However, a controversial guideline introduced by India may prevent Bangladesh from cheaply importing electricity from Nepal directly, through Indian territory, as the guideline does not allow such electricity transit. Rather, India may ‘facilitate’ such trans-border trade of electricity through its own agencies that will buy electricity from a neighbouring country and sell it to another under separate bilateral agreements (such as the one mentioned).

The reason this ‘guideline’ is controversial is because the eight-nation SAARC organisation, back in November 2014, signed a framework agreement which said that member states would try to waive export/import duties, fees and other charges for cross-border trade of electricity which the Indian guideline contradicts by providing for tariff and transmission charges on cross-border trade of electricity through Indian territory. This will likely cost Bangladesh more to import electricity from Nepal through India, unless the SAARC agreement is honoured.

The PDB already signed a supplementary agreement with the same Indian company to import 60 MW power from a gas-fired power plant in Tripura for Tk. 645 per kilowatt-hour – said to be a “high price” by Bangladeshi experts. What is frustrating in this specific case is that India had transported heavy machinery for the power plant from West Bengal to Tripura, through Bangladesh, paying no fees.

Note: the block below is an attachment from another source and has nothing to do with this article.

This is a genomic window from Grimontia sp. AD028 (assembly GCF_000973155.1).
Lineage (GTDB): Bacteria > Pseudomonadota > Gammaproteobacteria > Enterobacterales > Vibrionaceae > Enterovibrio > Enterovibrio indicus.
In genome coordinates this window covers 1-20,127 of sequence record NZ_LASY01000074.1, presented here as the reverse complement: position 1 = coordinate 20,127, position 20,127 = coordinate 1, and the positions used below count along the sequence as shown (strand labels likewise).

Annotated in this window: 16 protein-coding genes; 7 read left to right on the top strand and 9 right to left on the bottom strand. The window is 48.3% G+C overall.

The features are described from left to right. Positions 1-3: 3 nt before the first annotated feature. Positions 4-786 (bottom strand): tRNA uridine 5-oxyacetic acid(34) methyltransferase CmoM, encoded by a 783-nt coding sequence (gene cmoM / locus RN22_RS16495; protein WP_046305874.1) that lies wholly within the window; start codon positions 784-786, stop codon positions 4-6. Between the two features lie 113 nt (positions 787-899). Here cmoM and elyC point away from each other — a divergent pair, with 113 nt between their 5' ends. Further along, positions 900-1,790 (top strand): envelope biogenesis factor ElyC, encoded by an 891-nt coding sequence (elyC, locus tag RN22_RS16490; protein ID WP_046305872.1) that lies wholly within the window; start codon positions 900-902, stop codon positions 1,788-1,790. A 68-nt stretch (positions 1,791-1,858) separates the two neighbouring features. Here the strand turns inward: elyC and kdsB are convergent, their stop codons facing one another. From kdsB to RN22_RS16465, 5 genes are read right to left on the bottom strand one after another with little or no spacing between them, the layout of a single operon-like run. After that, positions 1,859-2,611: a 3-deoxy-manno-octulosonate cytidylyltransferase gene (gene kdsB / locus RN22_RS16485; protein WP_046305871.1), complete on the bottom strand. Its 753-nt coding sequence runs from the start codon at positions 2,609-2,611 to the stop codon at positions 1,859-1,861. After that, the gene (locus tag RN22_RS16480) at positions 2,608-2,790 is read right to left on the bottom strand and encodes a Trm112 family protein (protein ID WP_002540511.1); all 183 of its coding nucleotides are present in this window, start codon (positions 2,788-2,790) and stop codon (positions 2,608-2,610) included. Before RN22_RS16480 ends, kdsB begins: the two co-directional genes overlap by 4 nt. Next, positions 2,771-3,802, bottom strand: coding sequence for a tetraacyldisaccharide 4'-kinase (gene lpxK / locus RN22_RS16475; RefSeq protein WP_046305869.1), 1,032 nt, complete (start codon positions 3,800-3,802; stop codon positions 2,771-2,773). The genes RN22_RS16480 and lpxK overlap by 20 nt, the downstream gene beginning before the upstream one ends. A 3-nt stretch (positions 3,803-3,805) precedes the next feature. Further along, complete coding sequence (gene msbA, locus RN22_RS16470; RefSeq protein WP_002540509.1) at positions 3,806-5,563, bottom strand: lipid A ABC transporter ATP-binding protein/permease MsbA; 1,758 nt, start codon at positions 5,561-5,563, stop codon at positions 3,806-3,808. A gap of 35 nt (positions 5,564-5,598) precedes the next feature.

Under another agreement, Adani will sell electricity from its power plant in Jharkhand to the PDB for US 8.658 cents per unit and Reliance from its power plant to be installed at Meghnaghat for US 7.3123 cents, which are both reportedly higher than recent prices offered by Bangladeshi companies. Moreover, a contract signed to import 250,000 tonnes of diesel per year between the Bangladesh Petroleum Corporation and Numaligarh Refinery Limited will again cost Bangladesh a higher premium compared to rates in the international market.